Saturday, 8 May 2010

UK elections: cuts coming whoever forms government

UK elections have resulted in a hung parliament, with no party having a majority of seats.

As expected Labour was badly punished. The Tories (or Conservative Party, the UK’s version of National) are now the biggest party in parliament, but are not as far ahead of Labour as they would have hoped.

The third party, the Liberal Democrats who many expected to make a breakthrough this election and even beat Labour, had a comparatively small increase in votes. But they will most likely choose which of the other two parties will lead the next government.

Results for the smaller parties have been mixed. The Green Party leader Caroline Lucas won Brighton Pavilion, their first seat in the UK parliament.

Caroline Lucas
Photo from Rikki @

But Respect’s George Galloway failed to get back in. Respect’s other great hope, Salma Yaqoob came a close second in Birmingham Hall Green. Everywhere else Respect and the various socialist candidates did very poorly, with results comparable to those of the Alliance, Workers Party or RAM here.

The Nazi British National party failed to win a seat, but still won half a million votes across the country.

What to make of the results?

I read this as a rejection of Labour, the Tories and the Liberals – none of them were able to win a majority in parliament, which is very unusual in a first past the post system.

Is this connected to the fact that they all support the same unpopular neo-liberal economic policies, and are therefore unable to offer a real alternative to the economic crisis?

Since 1997 Labour, led by former PM Tony Blair and his economics minister, now prime minister Gordon Brown, ripped up what remained of Labour’s social democratic traditions and embraced the neo-liberal free market policies of Margaret Thatcher’s Tories. To symbolise this change they renamed their party “New Labour”.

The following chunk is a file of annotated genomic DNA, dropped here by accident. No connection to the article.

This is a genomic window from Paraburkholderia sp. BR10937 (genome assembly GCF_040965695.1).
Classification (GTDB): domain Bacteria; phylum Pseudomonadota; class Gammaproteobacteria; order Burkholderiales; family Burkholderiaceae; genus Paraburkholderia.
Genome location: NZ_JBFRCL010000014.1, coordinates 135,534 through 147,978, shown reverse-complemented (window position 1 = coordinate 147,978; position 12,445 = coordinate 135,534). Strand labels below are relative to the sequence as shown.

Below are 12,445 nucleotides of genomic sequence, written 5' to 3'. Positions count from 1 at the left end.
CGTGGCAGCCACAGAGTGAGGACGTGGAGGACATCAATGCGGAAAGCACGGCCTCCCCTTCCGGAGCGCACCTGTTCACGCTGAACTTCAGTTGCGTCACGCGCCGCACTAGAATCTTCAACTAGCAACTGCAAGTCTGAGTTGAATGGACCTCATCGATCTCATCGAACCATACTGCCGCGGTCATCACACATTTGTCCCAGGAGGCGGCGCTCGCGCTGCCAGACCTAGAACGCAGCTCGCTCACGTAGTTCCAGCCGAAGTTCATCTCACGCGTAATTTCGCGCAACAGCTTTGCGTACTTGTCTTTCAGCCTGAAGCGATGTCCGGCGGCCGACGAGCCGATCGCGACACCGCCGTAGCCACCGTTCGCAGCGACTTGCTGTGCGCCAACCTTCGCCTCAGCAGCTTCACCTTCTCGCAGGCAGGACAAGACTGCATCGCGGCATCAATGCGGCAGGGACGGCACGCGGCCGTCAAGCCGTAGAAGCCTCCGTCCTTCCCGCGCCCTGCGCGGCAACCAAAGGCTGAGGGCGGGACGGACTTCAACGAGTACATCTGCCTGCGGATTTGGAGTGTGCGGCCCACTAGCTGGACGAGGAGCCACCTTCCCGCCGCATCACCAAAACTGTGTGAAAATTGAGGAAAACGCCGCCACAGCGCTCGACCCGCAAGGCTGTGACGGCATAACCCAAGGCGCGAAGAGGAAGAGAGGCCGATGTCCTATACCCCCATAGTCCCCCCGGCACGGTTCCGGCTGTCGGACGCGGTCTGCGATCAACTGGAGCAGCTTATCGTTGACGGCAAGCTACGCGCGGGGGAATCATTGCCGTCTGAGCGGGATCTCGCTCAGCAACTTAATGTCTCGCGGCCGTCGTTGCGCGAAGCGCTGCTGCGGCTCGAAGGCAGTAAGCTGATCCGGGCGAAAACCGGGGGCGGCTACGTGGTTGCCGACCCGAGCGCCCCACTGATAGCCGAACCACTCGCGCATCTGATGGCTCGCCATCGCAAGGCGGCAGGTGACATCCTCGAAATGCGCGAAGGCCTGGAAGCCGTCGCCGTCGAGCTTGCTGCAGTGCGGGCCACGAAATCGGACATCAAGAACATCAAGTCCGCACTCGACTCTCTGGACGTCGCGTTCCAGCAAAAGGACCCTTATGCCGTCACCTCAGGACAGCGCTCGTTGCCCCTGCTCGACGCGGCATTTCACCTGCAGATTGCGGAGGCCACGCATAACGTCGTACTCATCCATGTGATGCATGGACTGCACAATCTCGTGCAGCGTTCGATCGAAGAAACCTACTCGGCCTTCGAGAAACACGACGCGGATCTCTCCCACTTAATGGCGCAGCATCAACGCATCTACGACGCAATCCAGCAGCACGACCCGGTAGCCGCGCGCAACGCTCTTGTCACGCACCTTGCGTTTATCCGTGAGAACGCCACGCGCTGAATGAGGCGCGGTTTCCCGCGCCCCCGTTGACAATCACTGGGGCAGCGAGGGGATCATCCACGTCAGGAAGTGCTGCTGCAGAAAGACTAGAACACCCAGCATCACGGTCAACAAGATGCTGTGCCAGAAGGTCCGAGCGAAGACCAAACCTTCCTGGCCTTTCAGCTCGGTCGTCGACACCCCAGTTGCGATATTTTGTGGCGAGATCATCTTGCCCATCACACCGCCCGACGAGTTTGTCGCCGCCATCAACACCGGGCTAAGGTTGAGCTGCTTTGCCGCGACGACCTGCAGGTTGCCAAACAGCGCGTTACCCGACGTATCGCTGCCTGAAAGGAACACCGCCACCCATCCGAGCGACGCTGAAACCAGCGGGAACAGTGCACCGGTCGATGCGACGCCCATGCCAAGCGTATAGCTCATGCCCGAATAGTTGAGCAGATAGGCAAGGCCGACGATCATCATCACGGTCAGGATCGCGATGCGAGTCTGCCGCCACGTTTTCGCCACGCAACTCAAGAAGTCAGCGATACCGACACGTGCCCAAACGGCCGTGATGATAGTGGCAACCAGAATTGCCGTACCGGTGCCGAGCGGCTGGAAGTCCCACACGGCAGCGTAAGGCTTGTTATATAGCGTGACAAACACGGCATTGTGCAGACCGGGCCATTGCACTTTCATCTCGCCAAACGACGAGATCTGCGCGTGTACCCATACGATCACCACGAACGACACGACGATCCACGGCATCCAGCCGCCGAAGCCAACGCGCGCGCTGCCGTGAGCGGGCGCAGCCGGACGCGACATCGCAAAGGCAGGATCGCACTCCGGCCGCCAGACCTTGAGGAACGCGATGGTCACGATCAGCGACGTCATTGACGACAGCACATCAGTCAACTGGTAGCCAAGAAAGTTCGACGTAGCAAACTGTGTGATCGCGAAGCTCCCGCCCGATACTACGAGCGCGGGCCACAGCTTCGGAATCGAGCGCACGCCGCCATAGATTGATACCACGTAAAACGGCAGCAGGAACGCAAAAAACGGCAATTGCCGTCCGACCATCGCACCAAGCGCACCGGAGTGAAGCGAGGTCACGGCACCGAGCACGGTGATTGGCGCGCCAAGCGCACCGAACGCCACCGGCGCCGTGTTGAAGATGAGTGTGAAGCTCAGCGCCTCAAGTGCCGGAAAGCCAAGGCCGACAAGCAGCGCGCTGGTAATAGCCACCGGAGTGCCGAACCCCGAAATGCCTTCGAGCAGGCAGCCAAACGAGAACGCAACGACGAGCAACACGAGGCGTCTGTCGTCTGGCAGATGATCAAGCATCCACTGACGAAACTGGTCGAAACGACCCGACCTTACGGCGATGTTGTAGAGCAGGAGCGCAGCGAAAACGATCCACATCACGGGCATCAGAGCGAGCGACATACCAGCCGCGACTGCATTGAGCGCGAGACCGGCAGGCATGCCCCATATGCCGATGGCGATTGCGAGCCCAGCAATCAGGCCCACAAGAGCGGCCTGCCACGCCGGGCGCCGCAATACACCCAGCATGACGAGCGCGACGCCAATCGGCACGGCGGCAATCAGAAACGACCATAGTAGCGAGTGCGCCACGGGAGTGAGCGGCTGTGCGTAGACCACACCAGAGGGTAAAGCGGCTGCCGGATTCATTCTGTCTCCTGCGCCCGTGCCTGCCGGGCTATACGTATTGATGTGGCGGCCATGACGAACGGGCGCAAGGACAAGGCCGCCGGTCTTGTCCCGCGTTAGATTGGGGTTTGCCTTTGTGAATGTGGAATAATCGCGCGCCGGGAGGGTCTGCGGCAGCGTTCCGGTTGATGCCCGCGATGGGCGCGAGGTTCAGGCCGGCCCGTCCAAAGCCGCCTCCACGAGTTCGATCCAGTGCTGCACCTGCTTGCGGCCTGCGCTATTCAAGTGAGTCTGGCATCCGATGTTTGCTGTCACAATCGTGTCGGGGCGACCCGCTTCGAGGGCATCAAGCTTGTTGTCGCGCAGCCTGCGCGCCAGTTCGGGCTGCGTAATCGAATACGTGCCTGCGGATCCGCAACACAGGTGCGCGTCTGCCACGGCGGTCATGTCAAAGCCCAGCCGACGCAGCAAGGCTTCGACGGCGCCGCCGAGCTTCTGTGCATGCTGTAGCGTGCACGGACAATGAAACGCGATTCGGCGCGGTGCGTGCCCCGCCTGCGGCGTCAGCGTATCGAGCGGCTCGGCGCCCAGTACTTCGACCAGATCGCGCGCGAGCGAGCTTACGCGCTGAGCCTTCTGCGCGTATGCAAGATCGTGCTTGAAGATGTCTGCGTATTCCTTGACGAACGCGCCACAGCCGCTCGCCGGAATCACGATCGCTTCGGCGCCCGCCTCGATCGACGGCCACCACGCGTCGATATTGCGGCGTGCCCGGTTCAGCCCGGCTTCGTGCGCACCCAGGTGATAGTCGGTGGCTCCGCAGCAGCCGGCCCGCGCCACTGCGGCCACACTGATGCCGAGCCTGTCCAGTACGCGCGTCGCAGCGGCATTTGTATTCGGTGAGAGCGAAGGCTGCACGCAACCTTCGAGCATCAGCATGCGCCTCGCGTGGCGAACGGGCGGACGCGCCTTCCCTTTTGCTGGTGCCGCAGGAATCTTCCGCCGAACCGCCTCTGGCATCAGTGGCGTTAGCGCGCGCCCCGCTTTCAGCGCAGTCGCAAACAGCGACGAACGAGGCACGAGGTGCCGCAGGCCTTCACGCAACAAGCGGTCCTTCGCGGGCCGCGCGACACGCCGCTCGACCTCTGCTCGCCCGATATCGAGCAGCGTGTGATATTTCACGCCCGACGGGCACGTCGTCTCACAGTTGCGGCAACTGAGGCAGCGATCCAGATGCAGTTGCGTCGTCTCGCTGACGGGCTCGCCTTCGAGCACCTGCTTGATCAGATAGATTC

They part-privatised schools and hospitals with Private Public Partnerships, gave free reign to the banks and other big business, they scapegoated immigrants, refugees and young people for the social problems their policies caused. They joined with the USA in attacking Serbia, Afghanistan and Iraq, killing hundreds of thousands. New Labour MPs have also been caught taking bribes and committing expense account fraud.

For all this they are rightly hated. But if you hate Labour for being too much like the Tories, how could you vote for the Tories? And what if you know the Liberal Democrats are just as bad, and will go with one of the other too any way?

Some on the left have hoped that Brown would move Labour back to its roots, and this, combined with the fear of what a Tory government would do in the midst of an economic crisis has probably helped Labour’s vote.

Other former Labour voters will simply have voted Tory or Liberal, because they can’t see much difference and thought it was time for a change.

It’s a tragedy that the promise of Respect which won a seat at the last elections in 2005, and the Scottish Socialist Party before it was squandered by infighting. Had those parties remained united they would have been in a good position to put themselves forward as positive left wing alternatives to Labour and the other mainstream parties when the MP’s expense scandal broke and the recession hit.

For more on the election check out these UK blogs:

Lenin’s Tomb’s Election summary calls for  “the working out an emergency coalition against the coming public sector cuts... as soon as possible.”

In Forward to a Labour, Lib-Dem coalition?, Andy Newman at Socialist Unity describes it as “not a bad result compared to what we were fearing.” Although some of the comments on this post are pointless sectarian squabbling Respect, comment 10 by “Pete and Dud” is well worth reading.

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